When I started this blog, I mainly wanted to talk about literacy, reading, and how both of these things can affect social justice. I still want to talk about those things, but I’m aware that I spend a lot of time talking about needed reading – the skills you need to read a gas bill, recognise a fake news story, even pass an exam.
What I haven’t given as much time to is the reading that doesn’t “mean” anything. I can do all of the three things I’ve just listed, but I can’t remember the last time I did any of them for fun.
Reading, however, I do every day. I think as teachers we often give up on the idea that our students – apart from the ones doing it already – will ever find reading fun. We settle for giving them the essential skills they need. And that’s great.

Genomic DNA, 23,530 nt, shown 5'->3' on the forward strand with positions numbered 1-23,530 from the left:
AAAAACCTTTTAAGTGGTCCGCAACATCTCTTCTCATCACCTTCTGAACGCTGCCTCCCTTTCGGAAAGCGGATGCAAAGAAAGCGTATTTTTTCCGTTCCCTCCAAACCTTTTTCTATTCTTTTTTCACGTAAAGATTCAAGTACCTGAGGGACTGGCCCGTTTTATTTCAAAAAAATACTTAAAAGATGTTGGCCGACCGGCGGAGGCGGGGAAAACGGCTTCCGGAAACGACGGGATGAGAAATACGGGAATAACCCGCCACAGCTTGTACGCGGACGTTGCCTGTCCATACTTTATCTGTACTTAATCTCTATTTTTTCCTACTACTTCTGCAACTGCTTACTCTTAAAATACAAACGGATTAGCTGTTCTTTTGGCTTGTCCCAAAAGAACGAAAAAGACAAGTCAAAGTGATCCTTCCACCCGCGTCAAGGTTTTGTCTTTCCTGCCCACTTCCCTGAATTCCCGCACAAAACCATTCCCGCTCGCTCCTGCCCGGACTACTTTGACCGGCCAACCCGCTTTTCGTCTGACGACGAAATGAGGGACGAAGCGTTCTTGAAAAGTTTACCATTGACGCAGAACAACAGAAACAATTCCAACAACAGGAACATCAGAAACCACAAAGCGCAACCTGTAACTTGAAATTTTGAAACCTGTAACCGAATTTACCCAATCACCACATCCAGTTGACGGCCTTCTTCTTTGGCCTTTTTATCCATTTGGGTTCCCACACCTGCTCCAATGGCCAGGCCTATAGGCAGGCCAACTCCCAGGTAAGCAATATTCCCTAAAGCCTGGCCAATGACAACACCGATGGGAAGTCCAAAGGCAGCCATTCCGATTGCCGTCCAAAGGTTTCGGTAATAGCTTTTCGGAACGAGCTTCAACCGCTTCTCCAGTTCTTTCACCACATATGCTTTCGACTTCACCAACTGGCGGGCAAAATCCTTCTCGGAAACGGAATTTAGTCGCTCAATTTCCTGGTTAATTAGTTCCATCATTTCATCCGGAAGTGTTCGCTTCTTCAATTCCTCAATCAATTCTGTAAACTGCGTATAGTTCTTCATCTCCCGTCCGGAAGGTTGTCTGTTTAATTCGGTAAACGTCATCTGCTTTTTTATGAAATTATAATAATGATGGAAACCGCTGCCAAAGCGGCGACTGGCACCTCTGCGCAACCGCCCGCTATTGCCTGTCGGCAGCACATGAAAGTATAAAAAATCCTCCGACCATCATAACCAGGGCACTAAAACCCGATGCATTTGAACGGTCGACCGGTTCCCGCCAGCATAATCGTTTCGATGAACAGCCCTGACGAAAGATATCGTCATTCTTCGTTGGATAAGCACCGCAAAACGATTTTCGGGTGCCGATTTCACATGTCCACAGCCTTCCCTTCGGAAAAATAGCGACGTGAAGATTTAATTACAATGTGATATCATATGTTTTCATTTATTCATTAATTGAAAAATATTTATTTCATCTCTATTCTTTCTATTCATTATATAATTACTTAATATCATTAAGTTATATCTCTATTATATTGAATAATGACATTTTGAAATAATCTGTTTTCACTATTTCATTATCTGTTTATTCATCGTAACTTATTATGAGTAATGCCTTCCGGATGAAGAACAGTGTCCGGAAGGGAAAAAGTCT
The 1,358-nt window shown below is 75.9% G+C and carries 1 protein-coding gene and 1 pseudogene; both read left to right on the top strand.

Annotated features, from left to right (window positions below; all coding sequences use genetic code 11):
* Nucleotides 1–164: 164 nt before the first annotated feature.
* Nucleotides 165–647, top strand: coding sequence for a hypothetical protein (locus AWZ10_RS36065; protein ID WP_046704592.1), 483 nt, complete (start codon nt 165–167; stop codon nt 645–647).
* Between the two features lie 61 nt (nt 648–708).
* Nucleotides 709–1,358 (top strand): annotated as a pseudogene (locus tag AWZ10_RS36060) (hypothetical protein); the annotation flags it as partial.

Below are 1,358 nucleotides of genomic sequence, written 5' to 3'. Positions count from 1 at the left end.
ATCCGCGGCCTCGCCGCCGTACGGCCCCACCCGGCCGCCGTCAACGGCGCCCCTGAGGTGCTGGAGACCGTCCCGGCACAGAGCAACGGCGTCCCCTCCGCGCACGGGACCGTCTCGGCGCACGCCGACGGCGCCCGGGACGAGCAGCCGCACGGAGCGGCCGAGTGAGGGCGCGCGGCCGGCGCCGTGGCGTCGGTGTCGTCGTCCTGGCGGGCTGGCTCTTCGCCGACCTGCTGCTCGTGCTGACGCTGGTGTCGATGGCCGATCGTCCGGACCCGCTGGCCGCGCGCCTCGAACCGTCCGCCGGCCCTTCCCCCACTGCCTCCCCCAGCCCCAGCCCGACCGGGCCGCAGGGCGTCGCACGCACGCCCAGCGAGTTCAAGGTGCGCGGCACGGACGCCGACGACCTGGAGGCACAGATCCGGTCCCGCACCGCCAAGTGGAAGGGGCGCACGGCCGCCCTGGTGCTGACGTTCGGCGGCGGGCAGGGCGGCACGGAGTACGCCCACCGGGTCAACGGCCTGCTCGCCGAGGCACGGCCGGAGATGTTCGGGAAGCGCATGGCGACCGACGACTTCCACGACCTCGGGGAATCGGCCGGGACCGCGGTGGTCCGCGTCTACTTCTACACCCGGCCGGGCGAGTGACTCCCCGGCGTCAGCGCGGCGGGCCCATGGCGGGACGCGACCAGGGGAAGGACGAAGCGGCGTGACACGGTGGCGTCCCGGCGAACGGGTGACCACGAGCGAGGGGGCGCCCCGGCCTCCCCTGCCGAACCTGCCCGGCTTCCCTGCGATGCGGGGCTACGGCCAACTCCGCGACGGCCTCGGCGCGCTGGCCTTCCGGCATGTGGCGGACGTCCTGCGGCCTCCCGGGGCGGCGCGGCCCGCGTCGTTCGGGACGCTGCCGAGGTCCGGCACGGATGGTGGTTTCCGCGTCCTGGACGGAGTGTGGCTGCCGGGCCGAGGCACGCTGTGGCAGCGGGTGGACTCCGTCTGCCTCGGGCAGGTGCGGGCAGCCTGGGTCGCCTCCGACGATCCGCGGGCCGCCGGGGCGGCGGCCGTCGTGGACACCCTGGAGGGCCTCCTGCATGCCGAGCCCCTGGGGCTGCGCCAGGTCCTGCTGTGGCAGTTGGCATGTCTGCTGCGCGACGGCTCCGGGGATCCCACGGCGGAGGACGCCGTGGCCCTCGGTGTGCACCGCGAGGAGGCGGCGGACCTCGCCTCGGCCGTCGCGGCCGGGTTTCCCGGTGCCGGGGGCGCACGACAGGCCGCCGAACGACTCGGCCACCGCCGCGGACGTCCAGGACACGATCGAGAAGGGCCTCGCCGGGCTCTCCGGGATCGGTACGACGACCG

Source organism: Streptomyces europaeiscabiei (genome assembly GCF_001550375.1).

But I want to get back to talking about reading as a no-pressure, fun activity. Something you do in the bath, on the bus, before bed. Something that brings you joy or sadness or takes you in to anther world.
I read every morning before I go in to work in my car. A lot of my students have noticed this and started asking me what I’m reading. We don’t talk about the author’s great use of metaphor or the descriptive language techniques. We talk about the story.
Some of them have even asked to borrow the book.
I know that’s not what helps pass exams, but it’s one of my biggest successes to date.